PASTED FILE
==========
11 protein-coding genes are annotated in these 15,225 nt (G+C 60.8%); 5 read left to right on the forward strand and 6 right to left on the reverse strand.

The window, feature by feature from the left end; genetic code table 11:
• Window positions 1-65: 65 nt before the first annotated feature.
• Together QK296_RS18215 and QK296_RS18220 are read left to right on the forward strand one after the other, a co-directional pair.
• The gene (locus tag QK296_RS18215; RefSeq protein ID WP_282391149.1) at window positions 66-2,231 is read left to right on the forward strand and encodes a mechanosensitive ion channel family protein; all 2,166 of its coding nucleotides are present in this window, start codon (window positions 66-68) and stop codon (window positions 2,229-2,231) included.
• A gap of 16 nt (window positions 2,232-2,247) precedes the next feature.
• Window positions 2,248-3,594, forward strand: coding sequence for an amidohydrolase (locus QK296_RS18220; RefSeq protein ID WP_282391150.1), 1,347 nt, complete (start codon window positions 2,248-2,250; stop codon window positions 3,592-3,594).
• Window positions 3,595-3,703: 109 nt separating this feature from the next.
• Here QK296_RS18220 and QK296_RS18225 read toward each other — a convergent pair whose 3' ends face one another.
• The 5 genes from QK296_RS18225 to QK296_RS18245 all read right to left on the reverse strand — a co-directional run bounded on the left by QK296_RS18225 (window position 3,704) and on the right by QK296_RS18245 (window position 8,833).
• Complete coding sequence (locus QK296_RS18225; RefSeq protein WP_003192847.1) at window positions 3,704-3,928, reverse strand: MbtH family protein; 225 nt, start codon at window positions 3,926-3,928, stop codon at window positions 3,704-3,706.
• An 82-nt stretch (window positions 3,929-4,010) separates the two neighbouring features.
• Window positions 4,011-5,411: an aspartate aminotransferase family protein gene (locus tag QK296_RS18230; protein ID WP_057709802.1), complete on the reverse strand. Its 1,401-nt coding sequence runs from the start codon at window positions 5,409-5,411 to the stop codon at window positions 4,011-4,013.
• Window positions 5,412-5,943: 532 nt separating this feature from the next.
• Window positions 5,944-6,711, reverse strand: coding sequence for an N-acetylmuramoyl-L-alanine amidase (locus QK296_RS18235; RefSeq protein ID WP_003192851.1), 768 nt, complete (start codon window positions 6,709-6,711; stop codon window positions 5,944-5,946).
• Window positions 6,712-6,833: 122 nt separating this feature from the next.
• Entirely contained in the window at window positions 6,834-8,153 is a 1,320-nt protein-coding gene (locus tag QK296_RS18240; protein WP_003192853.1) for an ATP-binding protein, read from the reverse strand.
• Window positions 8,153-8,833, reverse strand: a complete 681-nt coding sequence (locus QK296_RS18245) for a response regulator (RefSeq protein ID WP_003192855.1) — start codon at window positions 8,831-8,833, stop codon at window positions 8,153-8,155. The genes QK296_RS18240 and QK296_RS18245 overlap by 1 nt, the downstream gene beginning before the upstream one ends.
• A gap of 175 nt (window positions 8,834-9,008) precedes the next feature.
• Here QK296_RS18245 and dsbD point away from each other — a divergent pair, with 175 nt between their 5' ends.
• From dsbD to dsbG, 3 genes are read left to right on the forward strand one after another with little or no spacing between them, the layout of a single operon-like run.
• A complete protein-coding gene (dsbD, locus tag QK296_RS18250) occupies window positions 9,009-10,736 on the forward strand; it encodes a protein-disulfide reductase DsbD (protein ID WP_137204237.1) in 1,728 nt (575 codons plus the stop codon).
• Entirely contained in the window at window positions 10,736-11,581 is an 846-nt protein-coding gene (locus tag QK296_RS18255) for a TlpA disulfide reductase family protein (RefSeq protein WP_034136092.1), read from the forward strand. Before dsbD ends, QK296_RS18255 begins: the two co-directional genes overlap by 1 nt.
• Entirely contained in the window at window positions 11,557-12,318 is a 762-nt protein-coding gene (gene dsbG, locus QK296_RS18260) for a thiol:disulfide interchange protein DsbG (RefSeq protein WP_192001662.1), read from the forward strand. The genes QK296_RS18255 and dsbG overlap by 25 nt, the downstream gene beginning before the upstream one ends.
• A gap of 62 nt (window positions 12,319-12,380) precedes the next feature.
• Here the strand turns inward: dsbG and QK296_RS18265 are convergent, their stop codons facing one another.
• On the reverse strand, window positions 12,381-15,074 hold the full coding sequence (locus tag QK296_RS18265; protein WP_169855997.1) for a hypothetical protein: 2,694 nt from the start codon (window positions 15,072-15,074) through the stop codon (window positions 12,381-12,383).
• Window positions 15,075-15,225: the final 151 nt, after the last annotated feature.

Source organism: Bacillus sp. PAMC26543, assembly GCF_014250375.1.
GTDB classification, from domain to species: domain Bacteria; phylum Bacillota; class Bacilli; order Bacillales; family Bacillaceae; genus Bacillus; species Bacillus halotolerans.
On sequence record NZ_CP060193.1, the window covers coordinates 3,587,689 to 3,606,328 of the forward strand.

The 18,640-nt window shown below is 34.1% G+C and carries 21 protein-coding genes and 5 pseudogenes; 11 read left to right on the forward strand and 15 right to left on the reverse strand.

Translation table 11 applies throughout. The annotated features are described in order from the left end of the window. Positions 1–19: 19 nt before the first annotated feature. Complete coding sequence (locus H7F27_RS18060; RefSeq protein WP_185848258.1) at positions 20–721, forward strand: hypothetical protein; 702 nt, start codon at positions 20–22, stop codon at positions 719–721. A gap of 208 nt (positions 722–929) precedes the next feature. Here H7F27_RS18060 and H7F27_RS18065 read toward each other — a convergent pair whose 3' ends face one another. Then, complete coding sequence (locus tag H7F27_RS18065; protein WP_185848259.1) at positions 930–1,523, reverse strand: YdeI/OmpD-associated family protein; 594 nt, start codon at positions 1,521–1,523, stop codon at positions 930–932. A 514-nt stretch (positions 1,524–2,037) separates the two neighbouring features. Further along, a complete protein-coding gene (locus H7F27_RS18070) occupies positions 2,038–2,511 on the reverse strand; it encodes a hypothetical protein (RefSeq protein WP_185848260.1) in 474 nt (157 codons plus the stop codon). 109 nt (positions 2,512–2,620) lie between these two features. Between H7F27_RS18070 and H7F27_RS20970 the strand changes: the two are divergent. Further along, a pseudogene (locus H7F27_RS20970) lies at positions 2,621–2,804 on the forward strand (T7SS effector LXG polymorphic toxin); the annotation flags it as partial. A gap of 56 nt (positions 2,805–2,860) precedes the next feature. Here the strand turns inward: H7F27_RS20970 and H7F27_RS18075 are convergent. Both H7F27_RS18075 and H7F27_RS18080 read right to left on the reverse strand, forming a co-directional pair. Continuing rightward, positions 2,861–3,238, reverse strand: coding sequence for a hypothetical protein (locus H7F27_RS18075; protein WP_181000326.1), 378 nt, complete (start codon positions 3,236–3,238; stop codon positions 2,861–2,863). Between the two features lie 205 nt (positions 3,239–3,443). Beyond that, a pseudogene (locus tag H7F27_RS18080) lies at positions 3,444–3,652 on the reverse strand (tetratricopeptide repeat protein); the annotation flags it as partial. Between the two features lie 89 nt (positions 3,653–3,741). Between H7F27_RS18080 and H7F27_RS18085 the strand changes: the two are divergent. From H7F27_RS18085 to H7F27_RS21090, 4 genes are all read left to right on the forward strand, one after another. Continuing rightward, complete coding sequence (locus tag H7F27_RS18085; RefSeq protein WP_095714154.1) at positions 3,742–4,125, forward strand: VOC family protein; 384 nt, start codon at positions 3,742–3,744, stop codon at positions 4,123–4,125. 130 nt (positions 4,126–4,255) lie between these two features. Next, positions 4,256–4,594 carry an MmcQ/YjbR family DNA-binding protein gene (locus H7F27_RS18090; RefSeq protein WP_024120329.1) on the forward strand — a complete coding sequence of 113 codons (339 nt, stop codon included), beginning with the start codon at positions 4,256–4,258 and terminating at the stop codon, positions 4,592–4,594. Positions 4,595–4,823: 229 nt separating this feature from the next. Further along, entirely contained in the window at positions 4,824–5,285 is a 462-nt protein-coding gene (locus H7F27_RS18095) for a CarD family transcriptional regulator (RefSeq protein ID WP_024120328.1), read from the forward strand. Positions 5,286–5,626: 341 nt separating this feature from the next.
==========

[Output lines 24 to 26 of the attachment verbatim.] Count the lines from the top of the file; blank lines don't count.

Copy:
• Entirely contained in the window at window positions 11,557-12,318 is a 762-nt protein-coding gene (gene dsbG, locus QK296_RS18260) for a thiol:disulfide interchange protein DsbG (RefSeq protein WP_192001662.1), read from the forward strand. The genes QK296_RS18255 and dsbG overlap by 25 nt, the downstream gene beginning before the upstream one ends.
• A gap of 62 nt (window positions 12,319-12,380) precedes the next feature.
• Here the strand turns inward: dsbG and QK296_RS18265 are convergent, their stop codons facing one another.